There follows a series of five paragraphs regarding Hastings' life after the trial in which details that initially seem affirmative are somehow undercut or qualified. He is described as "safe," but "ruined" by legal expenses and the cost of bribing the press and subsidizing propagandists. Hastings' life-long wish to regain the family seat at Daylesford was accomplished as the trial commenced, but he was imprudently extravagant and ostentatious in restoring the neglected estate. The Directors of the Company wished to confer a substantial reward upon him, but Dundas resisted; a compromise compensation package would have been sufficient if "the retired governor ... had been a skillful manager. But he was careless and profuse" (Works 9: 541). Nor did he obtain the "power and dignity" he had had reason to expect when he returned from India; after the trial he was too old to turn his mind to a new kind of public affairs, and marks of royal favor were blocked by Pitt until Hastings was nearly seventy (Works 9: 541). His only intervention in politics after the trial was "not much to his honor"; his support of Addington versus Fox and Pitt was based on partiality and involved misjudgement or disregard of the nation's need for high ministerial quality during the Napoleonic threat (Works 9: 541).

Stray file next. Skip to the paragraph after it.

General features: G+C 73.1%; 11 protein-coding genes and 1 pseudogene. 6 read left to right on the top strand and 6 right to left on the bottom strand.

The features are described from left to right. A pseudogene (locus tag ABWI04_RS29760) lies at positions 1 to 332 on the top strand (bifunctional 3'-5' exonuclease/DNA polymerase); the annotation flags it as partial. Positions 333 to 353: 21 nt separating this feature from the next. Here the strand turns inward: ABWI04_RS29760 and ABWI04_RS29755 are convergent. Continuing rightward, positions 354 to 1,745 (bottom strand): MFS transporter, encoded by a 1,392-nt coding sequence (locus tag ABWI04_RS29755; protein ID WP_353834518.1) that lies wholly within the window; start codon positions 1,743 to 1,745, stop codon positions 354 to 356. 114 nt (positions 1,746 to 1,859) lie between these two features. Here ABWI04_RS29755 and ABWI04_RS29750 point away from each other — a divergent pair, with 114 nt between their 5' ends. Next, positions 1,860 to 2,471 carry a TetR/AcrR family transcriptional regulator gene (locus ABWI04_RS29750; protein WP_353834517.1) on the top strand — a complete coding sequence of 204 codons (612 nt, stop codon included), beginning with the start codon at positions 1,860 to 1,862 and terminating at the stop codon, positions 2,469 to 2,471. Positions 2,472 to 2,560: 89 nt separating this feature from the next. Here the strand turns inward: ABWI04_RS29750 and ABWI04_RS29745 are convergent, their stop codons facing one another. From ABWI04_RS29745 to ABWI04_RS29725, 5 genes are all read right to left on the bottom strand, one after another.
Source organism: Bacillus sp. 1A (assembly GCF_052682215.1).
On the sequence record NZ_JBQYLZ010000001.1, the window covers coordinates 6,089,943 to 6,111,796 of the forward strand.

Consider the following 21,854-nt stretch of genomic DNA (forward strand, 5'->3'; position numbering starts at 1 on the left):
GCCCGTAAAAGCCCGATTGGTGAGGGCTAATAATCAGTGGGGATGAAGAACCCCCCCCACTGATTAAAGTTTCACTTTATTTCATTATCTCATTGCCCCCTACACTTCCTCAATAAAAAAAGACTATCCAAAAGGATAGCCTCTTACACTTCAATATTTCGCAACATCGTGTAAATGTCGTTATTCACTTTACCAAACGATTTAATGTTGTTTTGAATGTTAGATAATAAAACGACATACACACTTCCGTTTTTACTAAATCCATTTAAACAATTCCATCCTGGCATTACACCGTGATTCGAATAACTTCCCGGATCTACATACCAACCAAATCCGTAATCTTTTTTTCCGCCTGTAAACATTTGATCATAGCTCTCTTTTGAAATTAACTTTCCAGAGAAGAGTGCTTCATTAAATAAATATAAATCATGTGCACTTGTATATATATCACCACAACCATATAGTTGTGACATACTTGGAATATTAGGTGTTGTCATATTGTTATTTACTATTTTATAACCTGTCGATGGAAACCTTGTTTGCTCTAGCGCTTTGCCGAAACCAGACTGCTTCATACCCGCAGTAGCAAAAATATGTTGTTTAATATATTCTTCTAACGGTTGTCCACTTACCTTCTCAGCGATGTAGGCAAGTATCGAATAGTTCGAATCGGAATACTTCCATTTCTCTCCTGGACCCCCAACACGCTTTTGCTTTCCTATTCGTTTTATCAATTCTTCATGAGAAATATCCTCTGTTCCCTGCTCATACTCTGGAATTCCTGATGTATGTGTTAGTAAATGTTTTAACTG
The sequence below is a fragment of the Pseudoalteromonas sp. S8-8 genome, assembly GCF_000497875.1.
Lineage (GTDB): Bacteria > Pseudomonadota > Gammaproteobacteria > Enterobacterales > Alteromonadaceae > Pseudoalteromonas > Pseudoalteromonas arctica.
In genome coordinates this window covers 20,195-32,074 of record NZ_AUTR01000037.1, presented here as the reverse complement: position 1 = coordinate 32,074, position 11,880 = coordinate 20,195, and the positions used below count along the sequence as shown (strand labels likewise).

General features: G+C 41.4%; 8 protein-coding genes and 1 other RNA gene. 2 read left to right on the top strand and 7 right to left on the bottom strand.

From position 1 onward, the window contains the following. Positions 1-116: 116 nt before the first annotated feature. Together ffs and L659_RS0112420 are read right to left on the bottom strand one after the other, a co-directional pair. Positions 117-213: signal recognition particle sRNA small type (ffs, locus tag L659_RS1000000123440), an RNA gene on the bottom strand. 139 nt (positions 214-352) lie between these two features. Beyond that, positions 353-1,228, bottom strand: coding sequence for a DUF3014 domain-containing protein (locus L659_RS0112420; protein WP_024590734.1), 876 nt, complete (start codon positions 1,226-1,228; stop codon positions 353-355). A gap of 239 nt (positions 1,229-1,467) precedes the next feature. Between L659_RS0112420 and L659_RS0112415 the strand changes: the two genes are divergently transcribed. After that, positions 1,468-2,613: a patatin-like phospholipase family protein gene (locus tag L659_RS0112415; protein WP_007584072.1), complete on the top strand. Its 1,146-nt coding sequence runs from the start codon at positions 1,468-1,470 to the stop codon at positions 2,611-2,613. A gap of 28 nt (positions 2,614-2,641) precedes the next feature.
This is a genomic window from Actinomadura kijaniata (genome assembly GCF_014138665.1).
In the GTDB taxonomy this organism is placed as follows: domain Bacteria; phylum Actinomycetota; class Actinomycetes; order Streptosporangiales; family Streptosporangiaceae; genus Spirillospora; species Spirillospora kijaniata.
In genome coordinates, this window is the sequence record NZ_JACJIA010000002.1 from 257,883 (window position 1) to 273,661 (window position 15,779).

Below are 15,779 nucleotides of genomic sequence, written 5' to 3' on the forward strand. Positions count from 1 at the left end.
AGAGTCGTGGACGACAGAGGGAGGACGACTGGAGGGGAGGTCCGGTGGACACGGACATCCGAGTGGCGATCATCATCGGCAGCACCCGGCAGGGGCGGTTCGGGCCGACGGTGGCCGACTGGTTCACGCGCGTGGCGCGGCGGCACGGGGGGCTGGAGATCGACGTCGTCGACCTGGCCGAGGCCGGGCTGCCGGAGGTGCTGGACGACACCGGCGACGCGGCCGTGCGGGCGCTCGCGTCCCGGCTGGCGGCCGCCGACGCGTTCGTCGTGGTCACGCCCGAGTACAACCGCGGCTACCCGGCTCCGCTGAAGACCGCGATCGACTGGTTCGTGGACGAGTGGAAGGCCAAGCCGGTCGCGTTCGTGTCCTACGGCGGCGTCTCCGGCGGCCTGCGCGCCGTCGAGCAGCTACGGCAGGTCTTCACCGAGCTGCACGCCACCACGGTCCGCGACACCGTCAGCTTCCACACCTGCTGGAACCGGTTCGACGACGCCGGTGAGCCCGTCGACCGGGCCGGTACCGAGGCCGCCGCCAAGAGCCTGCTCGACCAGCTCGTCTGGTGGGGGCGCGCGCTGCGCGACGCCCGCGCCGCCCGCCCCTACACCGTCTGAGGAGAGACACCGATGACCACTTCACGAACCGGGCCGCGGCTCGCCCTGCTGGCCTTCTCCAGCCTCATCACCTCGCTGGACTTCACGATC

Hastings "amused himself" with trying to domesticate Indian plants and animals, mostly without success (Works 9: 542). He also wrote polished verses that family and guests are reported to have enjoyed hearing, and which the essayist declares himself glad to have been spared, indicating that Hastings is not one of those imagined mentor figures such as Milton, Hampden, or Johnson in whose circles Macaulay declared he would have liked to dwell in filial discipleship forever. (11) And in offering mock consolation to the "admirers of Hastings" for revealing his vanities and affectations the essayist further dissociates himself from their number (Works 9: 543).
Similarly, the now aged Hastings is described as receiving respect at the time of the renewal of the Company's charter in 1813. His appearances at Westminster and at Oxford were marred only by the refusal of a few former impeachment managers to join in the ovation in Commons. He received marks of royal favor, and statements from the King indicated that more were forthcoming. But the rise and fall pattern of the second half of the essay occurs again: "Hastings now confidently expected a peerage; but, from some unexplained cause, he was again disappointed" (Works 9: 545).